5.7 Administrative Controls
5.6.2 Activation Warning Systems
Inside the laser control area, an alarm (for example, an
audible sound such as a bell or chime), a warning light (visible
through protective eye wear), or a verbal "countdown" command
must be used with Class IIIb and Class IV lasers or laser
systems during activation or startup.
Distinctive and clearly identifiable sounds which arise from
auxiliary equipment (such as a vacuum pump or fan) and which are
uniquely associated with the emission of laser radiation are
acceptable as an audible warning.
A warning light outside the control area must be used with
Class IIIb and IV lasers. (The ORS has a list of suitable light
5.6.3 Emission Delay
For operation of Class IIIb or IV lasers or laser systems,
the warning system must be activated a sufficient time prior to
emission of laser radiation to allow appropriate action to be
taken to avoid exposure to the laser. 5.6.4 Window and
All windows, doorways, open portals, etc., must be either
controlled or restricted in such a manner as to prevent escape
of potentially hazardous radiation. Typically curtains at door
ways are required for Class IIIb and IV lasers in open beam
configurations to prevent escape of potentially hazardous
radiation. (The ORS has a list of suitable barrier and curtain
5.7.1 Standard Operating Procedures
Written procedures should be established for operation,
alignment, and maintenance of lasers at ASU. The LSO may require
these procedures as part of the approved control measures.
5.7.2 Alignment Procedures
Alignment of laser optical systems (mirrors, lenses, beam
deflectors, etc.) must be performed in such a manner that the
primary beam, or a specular or diffuse reflection of a beam,
does not expose the eye to dangerous levels of radiation.
Written procedures outlining alignment methods may be
required. The use of low power (Class I or Class II) visible
lasers for path simulation of higher power lasers is recommended
for alignment of higher power Class IIIb and Class IV visible or
invisible lasers and laser systems.
Experience has shown that a significant ocular hazard may
exist during alignment procedures. (The ORS can assist in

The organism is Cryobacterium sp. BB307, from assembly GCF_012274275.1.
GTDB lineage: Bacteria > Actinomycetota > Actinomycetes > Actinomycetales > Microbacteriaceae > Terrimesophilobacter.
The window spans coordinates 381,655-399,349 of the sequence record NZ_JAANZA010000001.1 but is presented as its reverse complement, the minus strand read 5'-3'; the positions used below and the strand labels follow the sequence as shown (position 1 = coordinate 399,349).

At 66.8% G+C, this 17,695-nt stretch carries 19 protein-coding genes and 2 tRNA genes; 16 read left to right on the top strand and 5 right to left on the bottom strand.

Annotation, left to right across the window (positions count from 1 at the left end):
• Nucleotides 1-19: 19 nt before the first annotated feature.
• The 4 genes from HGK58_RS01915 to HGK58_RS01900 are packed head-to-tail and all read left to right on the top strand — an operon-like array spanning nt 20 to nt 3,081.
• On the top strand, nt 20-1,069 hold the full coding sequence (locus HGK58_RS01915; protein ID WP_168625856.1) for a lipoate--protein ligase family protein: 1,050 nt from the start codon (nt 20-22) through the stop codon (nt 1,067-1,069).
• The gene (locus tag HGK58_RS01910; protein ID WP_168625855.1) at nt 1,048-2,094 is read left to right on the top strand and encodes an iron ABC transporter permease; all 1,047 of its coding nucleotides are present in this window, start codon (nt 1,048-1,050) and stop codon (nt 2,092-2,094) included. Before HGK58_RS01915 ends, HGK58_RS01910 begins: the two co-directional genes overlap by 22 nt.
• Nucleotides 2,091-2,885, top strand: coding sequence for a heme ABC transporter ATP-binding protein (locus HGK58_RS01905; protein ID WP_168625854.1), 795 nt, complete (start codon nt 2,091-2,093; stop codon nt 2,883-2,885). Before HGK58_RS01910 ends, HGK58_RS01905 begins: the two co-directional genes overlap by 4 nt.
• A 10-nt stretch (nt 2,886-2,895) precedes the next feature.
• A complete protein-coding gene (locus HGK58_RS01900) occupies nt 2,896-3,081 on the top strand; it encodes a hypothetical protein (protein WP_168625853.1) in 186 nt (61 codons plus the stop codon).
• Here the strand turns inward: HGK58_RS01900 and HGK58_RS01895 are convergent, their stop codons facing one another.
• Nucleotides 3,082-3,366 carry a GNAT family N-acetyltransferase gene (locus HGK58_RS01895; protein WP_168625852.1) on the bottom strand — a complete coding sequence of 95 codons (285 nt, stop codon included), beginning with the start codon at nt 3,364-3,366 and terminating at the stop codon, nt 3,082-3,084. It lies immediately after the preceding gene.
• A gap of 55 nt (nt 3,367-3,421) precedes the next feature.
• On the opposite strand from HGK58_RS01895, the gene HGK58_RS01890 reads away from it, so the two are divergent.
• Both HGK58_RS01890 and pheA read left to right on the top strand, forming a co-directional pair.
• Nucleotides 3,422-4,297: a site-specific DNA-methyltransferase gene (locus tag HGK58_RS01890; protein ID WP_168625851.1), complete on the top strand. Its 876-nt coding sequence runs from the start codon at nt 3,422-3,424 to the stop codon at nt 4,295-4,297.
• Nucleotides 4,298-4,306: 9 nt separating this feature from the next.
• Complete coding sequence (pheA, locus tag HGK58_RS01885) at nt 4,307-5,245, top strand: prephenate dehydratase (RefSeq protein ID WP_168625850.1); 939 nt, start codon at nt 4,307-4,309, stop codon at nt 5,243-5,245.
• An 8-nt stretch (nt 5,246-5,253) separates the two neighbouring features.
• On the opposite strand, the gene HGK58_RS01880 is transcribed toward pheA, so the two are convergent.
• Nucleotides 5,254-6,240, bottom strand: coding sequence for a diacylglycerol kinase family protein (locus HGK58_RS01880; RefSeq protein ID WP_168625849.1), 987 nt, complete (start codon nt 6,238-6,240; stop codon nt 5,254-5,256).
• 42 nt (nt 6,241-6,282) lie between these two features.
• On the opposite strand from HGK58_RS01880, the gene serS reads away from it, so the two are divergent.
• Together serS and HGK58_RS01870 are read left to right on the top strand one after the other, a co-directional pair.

developing a record of alignment procedures.) 5.7.3
Visitors and Spectators
Spectators shall not be permitted within a laser area during
operation of a Class IIIb or Class IV laser or laser system
can help registrants ensure visitors obtain the adequate
5.7.4 Servicing of Lasers
- Specific protective measures for visitors and spectators
have been approved by the LSO.
- The degree of hazard and avoidance procedure has been
explained to spectators.
- Appropriate protective measures are taken.
Personnel who require access to Class IIIb or Class IV lasers
or laser systems contained within protective housing or
protected area enclosure for the purpose of service must comply
with the appropriate control measures of the enclosed or
embedded laser or laser system. The service personnel shall have
the education and training commensurate with the class of the
laser or laser system contained within the protective housing.
5.7.5 Modifications of Lasers or Laser Systems
The registrant must notify the LSO of any
modifications that could change a laser's class and affects its
output power or operator characteristics so as to make it
potentially more hazardous. The LSO must review the control
measures to determine if additional requirements are needed.
5.8 Exceptions for Lasers with Fully Enclosed and
Interlocked Beam Paths
In applications of lasers or laser systems where the entire
beam path is enclosed, the requirements for Class I laser
systems are met and none of the other control measures of this
chapter are required, provided:
- Interlocks are designed to prevent access to laser
radiation. The interlock may be electrically or mechanically
interfaced to a shutter, or to power supply in such a way that
the beam is interrupted when the protective beam enclosure is
opened or removed. These interlocks must be of fail safe
- The protective housing interlocks must not be defeated
- Adjustments or procedures during service must not cause
the interlocks to be inoperative when equipment is returned to
normal operating conditions.
- When requirements 5.1.1. through 5.1.3. are temporarily
relaxed, such as during service, LSO approved control measures
must be applied. These may include temporary area control, and
administrative and procedural controls.
5.9 Exceptions for Lasers with Fully Enclosed Beam Paths
In application of lasers or laser systems where the entire
beam path is enclosed, but the enclosure does not meet the
requirements specified in 5.8., the laser is exempt from
controls described in Sections 5.2.2, 5.5.1., 5.5.2., and 5.6.4.
- Beam enclosures prevent access to laser radiation.
- Beam enclosures are not removed during normal operation.
- When conditions of a and b are relaxed such as during
service, LSO approved control measures are applied.